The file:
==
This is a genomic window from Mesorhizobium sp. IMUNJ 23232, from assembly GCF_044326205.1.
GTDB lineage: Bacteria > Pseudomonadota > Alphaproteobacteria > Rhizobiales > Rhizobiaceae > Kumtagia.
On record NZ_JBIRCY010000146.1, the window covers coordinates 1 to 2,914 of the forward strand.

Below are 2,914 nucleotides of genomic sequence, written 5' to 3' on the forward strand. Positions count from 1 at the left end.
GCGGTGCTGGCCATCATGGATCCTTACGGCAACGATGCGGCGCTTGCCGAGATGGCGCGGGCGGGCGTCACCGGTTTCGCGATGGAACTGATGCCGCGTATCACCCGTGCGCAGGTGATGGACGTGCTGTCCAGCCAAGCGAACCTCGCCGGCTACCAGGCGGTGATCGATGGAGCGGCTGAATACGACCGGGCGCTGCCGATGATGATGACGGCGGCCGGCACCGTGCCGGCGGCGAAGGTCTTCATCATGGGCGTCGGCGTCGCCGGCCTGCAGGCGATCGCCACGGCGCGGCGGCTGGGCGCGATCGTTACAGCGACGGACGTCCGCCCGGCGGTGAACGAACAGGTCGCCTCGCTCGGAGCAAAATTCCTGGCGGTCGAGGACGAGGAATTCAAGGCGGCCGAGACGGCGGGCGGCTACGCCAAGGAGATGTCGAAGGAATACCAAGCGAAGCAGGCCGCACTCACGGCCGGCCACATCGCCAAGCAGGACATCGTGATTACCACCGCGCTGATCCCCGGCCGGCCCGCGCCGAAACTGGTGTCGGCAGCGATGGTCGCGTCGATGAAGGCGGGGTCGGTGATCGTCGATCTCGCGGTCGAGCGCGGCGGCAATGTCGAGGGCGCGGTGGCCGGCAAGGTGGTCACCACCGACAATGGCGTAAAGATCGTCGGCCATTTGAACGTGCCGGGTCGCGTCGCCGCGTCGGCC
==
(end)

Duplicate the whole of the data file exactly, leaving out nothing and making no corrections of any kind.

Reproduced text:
This is a genomic window from Mesorhizobium sp. IMUNJ 23232, from assembly GCF_044326205.1.
GTDB lineage: Bacteria > Pseudomonadota > Alphaproteobacteria > Rhizobiales > Rhizobiaceae > Kumtagia.
On record NZ_JBIRCY010000146.1, the window covers coordinates 1 to 2,914 of the forward strand.

Below are 2,914 nucleotides of genomic sequence, written 5' to 3' on the forward strand. Positions count from 1 at the left end.
GCGGTGCTGGCCATCATGGATCCTTACGGCAACGATGCGGCGCTTGCCGAGATGGCGCGGGCGGGCGTCACCGGTTTCGCGATGGAACTGATGCCGCGTATCACCCGTGCGCAGGTGATGGACGTGCTGTCCAGCCAAGCGAACCTCGCCGGCTACCAGGCGGTGATCGATGGAGCGGCTGAATACGACCGGGCGCTGCCGATGATGATGACGGCGGCCGGCACCGTGCCGGCGGCGAAGGTCTTCATCATGGGCGTCGGCGTCGCCGGCCTGCAGGCGATCGCCACGGCGCGGCGGCTGGGCGCGATCGTTACAGCGACGGACGTCCGCCCGGCGGTGAACGAACAGGTCGCCTCGCTCGGAGCAAAATTCCTGGCGGTCGAGGACGAGGAATTCAAGGCGGCCGAGACGGCGGGCGGCTACGCCAAGGAGATGTCGAAGGAATACCAAGCGAAGCAGGCCGCACTCACGGCCGGCCACATCGCCAAGCAGGACATCGTGATTACCACCGCGCTGATCCCCGGCCGGCCCGCGCCGAAACTGGTGTCGGCAGCGATGGTCGCGTCGATGAAGGCGGGGTCGGTGATCGTCGATCTCGCGGTCGAGCGCGGCGGCAATGTCGAGGGCGCGGTGGCCGGCAAGGTGGTCACCACCGACAATGGCGTAAAGATCGTCGGCCATTTGAACGTGCCGGGTCGCGTCGCCGCGTCGGCC